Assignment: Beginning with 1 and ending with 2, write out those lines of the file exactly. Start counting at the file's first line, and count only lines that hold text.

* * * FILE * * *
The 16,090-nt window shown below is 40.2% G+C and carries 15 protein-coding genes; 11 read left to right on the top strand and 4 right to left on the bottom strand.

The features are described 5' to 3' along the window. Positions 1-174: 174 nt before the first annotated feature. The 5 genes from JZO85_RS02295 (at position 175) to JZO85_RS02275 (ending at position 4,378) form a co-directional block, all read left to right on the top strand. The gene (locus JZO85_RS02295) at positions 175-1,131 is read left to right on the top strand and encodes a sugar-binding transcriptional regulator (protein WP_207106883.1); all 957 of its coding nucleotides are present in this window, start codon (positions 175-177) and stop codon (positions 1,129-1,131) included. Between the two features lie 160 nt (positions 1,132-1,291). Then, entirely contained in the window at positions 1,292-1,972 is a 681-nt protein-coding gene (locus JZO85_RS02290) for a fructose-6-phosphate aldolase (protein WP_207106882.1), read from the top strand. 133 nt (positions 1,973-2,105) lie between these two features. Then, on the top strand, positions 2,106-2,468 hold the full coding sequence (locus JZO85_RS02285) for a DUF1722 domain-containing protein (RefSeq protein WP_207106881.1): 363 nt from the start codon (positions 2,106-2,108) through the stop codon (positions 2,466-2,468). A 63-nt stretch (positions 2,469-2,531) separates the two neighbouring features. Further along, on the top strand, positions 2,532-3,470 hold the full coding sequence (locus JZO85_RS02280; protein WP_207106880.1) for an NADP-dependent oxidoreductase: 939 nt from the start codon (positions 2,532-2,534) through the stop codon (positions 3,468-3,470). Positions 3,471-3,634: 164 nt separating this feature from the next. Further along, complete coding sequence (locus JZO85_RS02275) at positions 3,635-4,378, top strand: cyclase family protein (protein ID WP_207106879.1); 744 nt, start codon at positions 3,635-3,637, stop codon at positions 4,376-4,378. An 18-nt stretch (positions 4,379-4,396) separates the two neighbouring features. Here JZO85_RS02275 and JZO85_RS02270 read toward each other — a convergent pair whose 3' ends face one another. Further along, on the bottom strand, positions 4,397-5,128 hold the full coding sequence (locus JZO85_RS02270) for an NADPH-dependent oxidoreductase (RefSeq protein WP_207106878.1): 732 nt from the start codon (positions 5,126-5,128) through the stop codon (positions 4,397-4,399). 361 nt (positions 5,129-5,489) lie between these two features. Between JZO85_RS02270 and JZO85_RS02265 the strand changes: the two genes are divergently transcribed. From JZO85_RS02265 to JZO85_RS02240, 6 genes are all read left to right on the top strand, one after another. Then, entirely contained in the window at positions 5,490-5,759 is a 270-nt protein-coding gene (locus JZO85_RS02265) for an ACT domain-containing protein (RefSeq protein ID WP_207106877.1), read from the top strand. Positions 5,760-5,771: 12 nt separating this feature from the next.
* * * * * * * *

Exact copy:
The 16,090-nt window shown below is 40.2% G+C and carries 15 protein-coding genes; 11 read left to right on the top strand and 4 right to left on the bottom strand.

The features are described 5' to 3' along the window. Positions 1-174: 174 nt before the first annotated feature. The 5 genes from JZO85_RS02295 (at position 175) to JZO85_RS02275 (ending at position 4,378) form a co-directional block, all read left to right on the top strand. The gene (locus JZO85_RS02295) at positions 175-1,131 is read left to right on the top strand and encodes a sugar-binding transcriptional regulator (protein WP_207106883.1); all 957 of its coding nucleotides are present in this window, start codon (positions 175-177) and stop codon (positions 1,129-1,131) included. Between the two features lie 160 nt (positions 1,132-1,291). Then, entirely contained in the window at positions 1,292-1,972 is a 681-nt protein-coding gene (locus JZO85_RS02290) for a fructose-6-phosphate aldolase (protein WP_207106882.1), read from the top strand. 133 nt (positions 1,973-2,105) lie between these two features. Then, on the top strand, positions 2,106-2,468 hold the full coding sequence (locus JZO85_RS02285) for a DUF1722 domain-containing protein (RefSeq protein WP_207106881.1): 363 nt from the start codon (positions 2,106-2,108) through the stop codon (positions 2,466-2,468). A 63-nt stretch (positions 2,469-2,531) separates the two neighbouring features. Further along, on the top strand, positions 2,532-3,470 hold the full coding sequence (locus JZO85_RS02280; protein WP_207106880.1) for an NADP-dependent oxidoreductase: 939 nt from the start codon (positions 2,532-2,534) through the stop codon (positions 3,468-3,470). Positions 3,471-3,634: 164 nt separating this feature from the next. Further along, complete coding sequence (locus JZO85_RS02275) at positions 3,635-4,378, top strand: cyclase family protein (protein ID WP_207106879.1); 744 nt, start codon at positions 3,635-3,637, stop codon at positions 4,376-4,378. An 18-nt stretch (positions 4,379-4,396) separates the two neighbouring features. Here JZO85_RS02275 and JZO85_RS02270 read toward each other — a convergent pair whose 3' ends face one another. Further along, on the bottom strand, positions 4,397-5,128 hold the full coding sequence (locus JZO85_RS02270) for an NADPH-dependent oxidoreductase (RefSeq protein WP_207106878.1): 732 nt from the start codon (positions 5,126-5,128) through the stop codon (positions 4,397-4,399). 361 nt (positions 5,129-5,489) lie between these two features. Between JZO85_RS02270 and JZO85_RS02265 the strand changes: the two genes are divergently transcribed. From JZO85_RS02265 to JZO85_RS02240, 6 genes are all read left to right on the top strand, one after another. Then, entirely contained in the window at positions 5,490-5,759 is a 270-nt protein-coding gene (locus JZO85_RS02265) for an ACT domain-containing protein (RefSeq protein ID WP_207106877.1), read from the top strand. Positions 5,760-5,771: 12 nt separating this feature from the next.